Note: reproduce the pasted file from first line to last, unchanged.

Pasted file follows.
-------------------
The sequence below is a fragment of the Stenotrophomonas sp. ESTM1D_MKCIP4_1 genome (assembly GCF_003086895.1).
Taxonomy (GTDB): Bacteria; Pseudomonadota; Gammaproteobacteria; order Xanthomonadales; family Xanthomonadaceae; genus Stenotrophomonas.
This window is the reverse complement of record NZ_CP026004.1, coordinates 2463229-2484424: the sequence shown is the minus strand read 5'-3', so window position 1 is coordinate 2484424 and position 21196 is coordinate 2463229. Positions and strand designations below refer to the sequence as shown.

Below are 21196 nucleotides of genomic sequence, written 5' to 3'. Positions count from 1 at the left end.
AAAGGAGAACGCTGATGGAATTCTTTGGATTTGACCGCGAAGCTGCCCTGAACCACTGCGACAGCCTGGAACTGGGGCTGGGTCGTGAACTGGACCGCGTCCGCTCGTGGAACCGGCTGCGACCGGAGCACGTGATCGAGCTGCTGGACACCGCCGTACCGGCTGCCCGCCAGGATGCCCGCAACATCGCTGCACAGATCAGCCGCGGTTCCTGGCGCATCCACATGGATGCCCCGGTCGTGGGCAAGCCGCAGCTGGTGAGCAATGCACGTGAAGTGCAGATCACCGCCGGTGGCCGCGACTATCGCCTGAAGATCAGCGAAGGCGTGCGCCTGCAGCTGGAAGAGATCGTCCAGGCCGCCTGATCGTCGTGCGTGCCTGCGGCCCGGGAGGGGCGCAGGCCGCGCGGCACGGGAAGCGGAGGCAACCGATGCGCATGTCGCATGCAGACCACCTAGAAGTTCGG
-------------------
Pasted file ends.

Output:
The sequence below is a fragment of the Stenotrophomonas sp. ESTM1D_MKCIP4_1 genome (assembly GCF_003086895.1).
Taxonomy (GTDB): Bacteria; Pseudomonadota; Gammaproteobacteria; order Xanthomonadales; family Xanthomonadaceae; genus Stenotrophomonas.
This window is the reverse complement of record NZ_CP026004.1, coordinates 2463229-2484424: the sequence shown is the minus strand read 5'-3', so window position 1 is coordinate 2484424 and position 21196 is coordinate 2463229. Positions and strand designations below refer to the sequence as shown.

Below are 21196 nucleotides of genomic sequence, written 5' to 3'. Positions count from 1 at the left end.
AAAGGAGAACGCTGATGGAATTCTTTGGATTTGACCGCGAAGCTGCCCTGAACCACTGCGACAGCCTGGAACTGGGGCTGGGTCGTGAACTGGACCGCGTCCGCTCGTGGAACCGGCTGCGACCGGAGCACGTGATCGAGCTGCTGGACACCGCCGTACCGGCTGCCCGCCAGGATGCCCGCAACATCGCTGCACAGATCAGCCGCGGTTCCTGGCGCATCCACATGGATGCCCCGGTCGTGGGCAAGCCGCAGCTGGTGAGCAATGCACGTGAAGTGCAGATCACCGCCGGTGGCCGCGACTATCGCCTGAAGATCAGCGAAGGCGTGCGCCTGCAGCTGGAAGAGATCGTCCAGGCCGCCTGATCGTCGTGCGTGCCTGCGGCCCGGGAGGGGCGCAGGCCGCGCGGCACGGGAAGCGGAGGCAACCGATGCGCATGTCGCATGCAGACCACCTAGAAGTTCGG